Deciphering the function of Nuclear Speckles in 3D genome architecture
The nucleus of human cells is compartmentalized into functional DNA and protein assemblies that execute essential biological processes in a tightly controlled manner. Biomolecular condensates are membraneless bodies with essential roles in compartmentalizing biochemical reactions in cells. Nuclear speckles (NS) are amongst the most prominent condensates in the human nucleus and are implicated to have a role in regulating transcription, RNA processing and export. Moreover, the proximity of a gene locus to the NS in three dimensional space correlates with high transcription rates from this locus. However, the majority of these connections between NS and gene expression regulation originate from correlative studies, especially in the absence of direct evidence from an NS-absent cell state. We identified two evolutionarily conserved, large and disordered proteins, SON and SRRM2, as the essential proteins for NS formation. This finding does not only allow us to investigate the function of NS in humans, but also opens up new possibilities for studying the evolution of NS and of its functions. The main goal of the project proposed here is to bring two compartmentalisation processes in the nucleus —chromatin topology and biomolecular condensates— together using nuclear speckles as a model. We will investigate the role of NS in nuclear architecture and establish connections between its role in RNA processing and nuclear architecture. This work will be further expanded into fruit flies in order to find evolutionary parallels between gene expression programs and the nuclear architecture. Since loss of function mutations of SON were identified in human patients with intellectual disability and developmental delay, the proposed project will have the possibility to provide more mechanistic understanding into the disease phenotype.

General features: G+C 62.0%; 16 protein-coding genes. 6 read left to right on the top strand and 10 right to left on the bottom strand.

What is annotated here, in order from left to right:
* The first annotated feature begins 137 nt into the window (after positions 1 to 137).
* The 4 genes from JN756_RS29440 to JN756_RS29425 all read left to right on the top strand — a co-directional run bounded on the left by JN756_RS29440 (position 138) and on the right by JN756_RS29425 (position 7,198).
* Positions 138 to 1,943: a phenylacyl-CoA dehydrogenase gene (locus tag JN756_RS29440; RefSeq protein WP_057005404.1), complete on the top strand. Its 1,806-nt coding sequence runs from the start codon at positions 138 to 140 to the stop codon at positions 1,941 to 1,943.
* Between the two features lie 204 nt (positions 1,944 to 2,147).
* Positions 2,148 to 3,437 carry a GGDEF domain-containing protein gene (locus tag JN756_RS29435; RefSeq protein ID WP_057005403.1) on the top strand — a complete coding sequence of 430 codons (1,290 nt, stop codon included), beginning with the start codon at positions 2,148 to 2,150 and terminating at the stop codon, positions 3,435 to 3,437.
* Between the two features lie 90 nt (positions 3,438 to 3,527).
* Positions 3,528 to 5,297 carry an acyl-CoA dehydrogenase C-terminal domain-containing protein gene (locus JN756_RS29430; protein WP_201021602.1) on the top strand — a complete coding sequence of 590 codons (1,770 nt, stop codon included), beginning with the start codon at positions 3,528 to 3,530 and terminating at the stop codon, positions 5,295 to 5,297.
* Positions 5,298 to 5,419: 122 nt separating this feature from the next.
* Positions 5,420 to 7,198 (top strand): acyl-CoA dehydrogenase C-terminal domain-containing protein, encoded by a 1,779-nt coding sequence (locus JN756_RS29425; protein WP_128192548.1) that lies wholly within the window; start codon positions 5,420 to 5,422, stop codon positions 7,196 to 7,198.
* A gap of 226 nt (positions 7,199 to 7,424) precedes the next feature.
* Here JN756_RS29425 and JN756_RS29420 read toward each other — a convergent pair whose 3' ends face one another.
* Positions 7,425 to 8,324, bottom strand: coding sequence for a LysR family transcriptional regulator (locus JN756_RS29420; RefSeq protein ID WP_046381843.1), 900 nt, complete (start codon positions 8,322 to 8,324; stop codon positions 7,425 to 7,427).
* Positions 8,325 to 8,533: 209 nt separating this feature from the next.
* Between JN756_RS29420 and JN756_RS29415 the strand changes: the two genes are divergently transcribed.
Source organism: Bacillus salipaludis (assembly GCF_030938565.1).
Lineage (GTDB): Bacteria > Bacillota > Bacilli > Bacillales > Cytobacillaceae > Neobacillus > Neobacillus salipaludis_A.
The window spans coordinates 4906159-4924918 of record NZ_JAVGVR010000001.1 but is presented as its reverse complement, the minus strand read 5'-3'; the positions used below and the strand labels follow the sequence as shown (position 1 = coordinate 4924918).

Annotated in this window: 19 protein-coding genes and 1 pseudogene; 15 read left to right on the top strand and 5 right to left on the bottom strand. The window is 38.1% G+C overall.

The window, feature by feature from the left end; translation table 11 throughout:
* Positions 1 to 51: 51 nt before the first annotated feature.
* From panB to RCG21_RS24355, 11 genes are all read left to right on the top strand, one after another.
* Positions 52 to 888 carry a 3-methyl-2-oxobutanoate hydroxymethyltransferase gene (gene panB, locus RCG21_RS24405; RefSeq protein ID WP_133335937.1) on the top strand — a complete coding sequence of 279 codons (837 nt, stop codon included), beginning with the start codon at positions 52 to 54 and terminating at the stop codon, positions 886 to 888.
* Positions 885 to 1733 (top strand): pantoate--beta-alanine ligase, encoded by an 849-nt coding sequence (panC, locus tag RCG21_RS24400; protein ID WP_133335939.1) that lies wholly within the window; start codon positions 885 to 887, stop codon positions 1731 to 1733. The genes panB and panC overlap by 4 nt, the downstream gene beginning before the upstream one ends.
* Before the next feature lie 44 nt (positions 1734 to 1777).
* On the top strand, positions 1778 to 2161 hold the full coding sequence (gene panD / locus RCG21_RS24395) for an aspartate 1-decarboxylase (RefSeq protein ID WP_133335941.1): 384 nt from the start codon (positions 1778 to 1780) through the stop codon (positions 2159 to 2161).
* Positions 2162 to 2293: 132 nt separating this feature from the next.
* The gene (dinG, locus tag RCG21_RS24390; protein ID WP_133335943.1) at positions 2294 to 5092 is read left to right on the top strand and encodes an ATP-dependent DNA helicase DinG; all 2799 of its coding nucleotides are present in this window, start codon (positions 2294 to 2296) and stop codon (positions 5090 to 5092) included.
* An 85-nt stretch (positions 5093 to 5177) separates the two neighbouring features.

Dr. Tugce Aktas,Berlin
Max-Planck-Institut für molekulare Genetik (MPIMG)